Protected: Charter Schools: A-F Data after 12 Years

March 6, 2015

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  • cladwig says:

    From Eric Schansberg, Ph.D.:

    Tim Ehrgott has done a fine job with a limited form of statistical analysis. Let me comment on his work, extend it a bit further, and then explain how difficult it is to measure these things well.

    Ehrgott starts by discussing the simplest comparisons between non-charter public (NCP) schools and charter public (CP) schools, using Indiana’s A-F “school grading” system. With these broad comparisons, CP schools fare poorly.

    But populations at CP schools are not nearly the same as those at NCP schools, so one is left wondering whether we’re comparing apples and oranges– or apples and rocks. (This is similar to other popular but facile comparisons– e.g., between the average income of men and women, looking at all men and women while failing to account for differences in other variables, such as level and type of education, number of hours worked, experience, etc.) Such analysis is not only simple, but obviously simplistic.

    Ehrgott improves on this by looking at correlations between school grades and one key variable at a time– “Free and Reduced Lunch” (SES) or “Ethnicity”– for CP and NCP schools. If schools have a similar population (as defined by SES or Ethnicity), how do they perform? Then, he looks at the correlation between school grades and two key variables: SES and Ethnicity. Finally, he analyzes Marion County separately, restricting the data set– or in a sense, he looks at two more pairs of variables (location along with SES or Ethnicity). In all of these cases, using more rigorous analysis, NCP schools still seem to outperform CP schools. But we know that there are other variables at play.

    Another concern is the arbitrary reclassification of “continuous variables” into categories. Explaining this in English: in turning all B’s into a single category called “B” (whether a low B or a high B), we’re treating all B’s as equivalent. Likewise, when you treat all members of the 5th quintile of SES the same, you’re implicitly saying that an SES of 81% is equivalent to an SES of 100%. In a word, when you reduce an entire grading scale to five grading categories– and a full range of 0-100% to five quintiles– you necessarily suppress quite a bit in the data.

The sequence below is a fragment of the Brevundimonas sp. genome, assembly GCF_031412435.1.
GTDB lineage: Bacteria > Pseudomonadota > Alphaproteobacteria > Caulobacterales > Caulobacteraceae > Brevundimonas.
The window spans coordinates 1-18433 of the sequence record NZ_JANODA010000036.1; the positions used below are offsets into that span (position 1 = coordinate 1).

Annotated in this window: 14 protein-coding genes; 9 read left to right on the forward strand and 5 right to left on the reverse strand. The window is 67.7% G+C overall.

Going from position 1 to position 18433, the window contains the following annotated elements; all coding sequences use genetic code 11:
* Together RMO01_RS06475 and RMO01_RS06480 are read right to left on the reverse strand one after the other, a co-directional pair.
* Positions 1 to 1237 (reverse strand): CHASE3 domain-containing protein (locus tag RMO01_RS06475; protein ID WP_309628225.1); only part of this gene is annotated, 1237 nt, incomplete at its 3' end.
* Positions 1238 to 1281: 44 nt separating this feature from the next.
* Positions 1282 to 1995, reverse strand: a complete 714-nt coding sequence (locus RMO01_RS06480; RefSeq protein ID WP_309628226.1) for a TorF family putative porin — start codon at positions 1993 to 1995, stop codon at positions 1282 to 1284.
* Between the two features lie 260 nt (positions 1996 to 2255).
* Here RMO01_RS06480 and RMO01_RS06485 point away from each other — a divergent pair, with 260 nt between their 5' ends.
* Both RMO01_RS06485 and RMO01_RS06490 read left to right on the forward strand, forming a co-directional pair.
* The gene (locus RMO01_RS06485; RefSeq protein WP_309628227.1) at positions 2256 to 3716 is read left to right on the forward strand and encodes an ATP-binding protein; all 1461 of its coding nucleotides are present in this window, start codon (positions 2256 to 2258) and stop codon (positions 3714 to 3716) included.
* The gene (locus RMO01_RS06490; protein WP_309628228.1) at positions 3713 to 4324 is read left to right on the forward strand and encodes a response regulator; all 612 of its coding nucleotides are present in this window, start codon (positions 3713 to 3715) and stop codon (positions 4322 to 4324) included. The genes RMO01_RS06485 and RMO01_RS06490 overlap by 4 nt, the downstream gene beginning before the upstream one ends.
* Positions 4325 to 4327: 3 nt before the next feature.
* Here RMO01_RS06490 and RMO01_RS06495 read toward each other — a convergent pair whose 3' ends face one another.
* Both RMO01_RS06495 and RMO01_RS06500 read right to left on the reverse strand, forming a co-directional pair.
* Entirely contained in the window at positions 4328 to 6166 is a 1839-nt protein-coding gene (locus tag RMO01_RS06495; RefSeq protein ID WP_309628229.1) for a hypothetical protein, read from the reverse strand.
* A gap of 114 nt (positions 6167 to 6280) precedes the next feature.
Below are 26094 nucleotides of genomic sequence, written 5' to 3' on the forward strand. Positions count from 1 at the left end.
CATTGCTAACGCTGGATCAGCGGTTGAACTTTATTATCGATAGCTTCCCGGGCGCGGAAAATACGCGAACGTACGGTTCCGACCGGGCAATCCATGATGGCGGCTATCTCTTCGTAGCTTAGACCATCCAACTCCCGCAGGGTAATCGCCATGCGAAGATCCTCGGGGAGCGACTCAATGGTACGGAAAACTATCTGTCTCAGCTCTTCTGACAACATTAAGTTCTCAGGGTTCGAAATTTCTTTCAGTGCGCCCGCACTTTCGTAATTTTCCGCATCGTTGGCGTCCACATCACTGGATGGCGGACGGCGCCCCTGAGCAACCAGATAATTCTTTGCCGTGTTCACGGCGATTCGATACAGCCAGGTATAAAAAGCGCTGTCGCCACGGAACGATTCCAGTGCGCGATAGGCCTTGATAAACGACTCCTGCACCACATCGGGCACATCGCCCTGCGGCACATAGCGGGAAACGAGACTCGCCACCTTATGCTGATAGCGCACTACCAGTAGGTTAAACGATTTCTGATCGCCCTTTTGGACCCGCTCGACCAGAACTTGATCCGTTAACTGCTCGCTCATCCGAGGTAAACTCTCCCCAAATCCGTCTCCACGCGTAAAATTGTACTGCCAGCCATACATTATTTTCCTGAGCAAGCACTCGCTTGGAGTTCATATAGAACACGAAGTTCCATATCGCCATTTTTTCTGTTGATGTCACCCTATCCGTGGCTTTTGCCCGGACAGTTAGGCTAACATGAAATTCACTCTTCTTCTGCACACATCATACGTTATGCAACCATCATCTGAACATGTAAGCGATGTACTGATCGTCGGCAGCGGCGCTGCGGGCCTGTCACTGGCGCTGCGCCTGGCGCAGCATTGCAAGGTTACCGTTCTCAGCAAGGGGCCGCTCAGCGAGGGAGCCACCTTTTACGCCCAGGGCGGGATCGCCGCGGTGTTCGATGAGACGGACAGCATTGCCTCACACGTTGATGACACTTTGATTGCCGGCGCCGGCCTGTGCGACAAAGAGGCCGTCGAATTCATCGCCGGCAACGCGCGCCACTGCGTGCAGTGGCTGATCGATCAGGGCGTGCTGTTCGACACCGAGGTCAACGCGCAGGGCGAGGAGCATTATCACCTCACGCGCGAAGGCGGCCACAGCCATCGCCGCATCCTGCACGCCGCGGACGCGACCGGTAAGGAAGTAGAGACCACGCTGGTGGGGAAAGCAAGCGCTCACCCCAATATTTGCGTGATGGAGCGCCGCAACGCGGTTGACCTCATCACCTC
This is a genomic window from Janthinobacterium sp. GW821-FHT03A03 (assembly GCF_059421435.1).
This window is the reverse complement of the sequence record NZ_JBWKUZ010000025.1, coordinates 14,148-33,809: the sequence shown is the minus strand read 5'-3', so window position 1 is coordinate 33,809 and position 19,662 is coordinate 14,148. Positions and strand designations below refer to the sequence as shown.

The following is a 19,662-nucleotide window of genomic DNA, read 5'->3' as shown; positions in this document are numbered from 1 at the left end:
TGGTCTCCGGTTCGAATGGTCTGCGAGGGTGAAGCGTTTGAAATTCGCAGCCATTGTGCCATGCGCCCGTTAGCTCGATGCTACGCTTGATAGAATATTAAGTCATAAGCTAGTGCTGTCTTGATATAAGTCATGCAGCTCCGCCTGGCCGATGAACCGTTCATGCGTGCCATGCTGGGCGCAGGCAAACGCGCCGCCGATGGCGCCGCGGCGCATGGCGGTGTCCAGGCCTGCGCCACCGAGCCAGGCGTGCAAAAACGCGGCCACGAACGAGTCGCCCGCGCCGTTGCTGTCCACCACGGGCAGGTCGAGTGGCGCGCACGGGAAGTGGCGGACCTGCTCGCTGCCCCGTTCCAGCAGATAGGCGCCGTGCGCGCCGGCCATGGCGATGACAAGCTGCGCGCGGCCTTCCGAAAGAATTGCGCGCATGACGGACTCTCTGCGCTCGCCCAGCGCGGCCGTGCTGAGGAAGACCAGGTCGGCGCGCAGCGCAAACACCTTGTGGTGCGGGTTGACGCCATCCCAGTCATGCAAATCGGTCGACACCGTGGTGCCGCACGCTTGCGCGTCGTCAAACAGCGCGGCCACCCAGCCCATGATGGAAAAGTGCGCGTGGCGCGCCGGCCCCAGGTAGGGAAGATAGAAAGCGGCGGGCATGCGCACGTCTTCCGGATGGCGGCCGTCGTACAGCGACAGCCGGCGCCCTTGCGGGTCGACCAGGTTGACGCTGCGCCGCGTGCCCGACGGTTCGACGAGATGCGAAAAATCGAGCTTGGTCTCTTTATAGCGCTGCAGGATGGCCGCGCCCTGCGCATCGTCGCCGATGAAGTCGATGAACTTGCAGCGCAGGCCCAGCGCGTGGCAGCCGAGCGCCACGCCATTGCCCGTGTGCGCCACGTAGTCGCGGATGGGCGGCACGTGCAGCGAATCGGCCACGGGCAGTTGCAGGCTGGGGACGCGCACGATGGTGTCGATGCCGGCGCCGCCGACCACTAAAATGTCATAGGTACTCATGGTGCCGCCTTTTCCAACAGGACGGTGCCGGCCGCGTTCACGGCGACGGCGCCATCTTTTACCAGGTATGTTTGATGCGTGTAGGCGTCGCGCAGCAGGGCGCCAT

Fortunately, there are more sophisticated methods to deal with these limitations. Multiple regression models allow one to assess the quantitative impact of multiple variables and to take advantage of continuous data. When I saw Ehrgott’s paper, I was excited about the opportunity to bring my skills to the project and see if the results would differ.

    The good news for Ehrgott’s analysis is that his results hold with the more sophisticated analysis. SES and Ethnicity are more impressive variables, statistically– but being a CP school in Indiana turns out to be “statistically significant” and negatively correlated with school grades. The bad news is that my more sophisticated analysis still does not inspire much confidence.

    Let me offer a number of caveats– to my analysis and Ehrgott’s:
    1.) We’re assuming that the State’s grading scale is reasonably accurate– and at least, unbiased. If CP schools are routinely graded low– because they are charters– then the results are being influenced by a huge missing variable.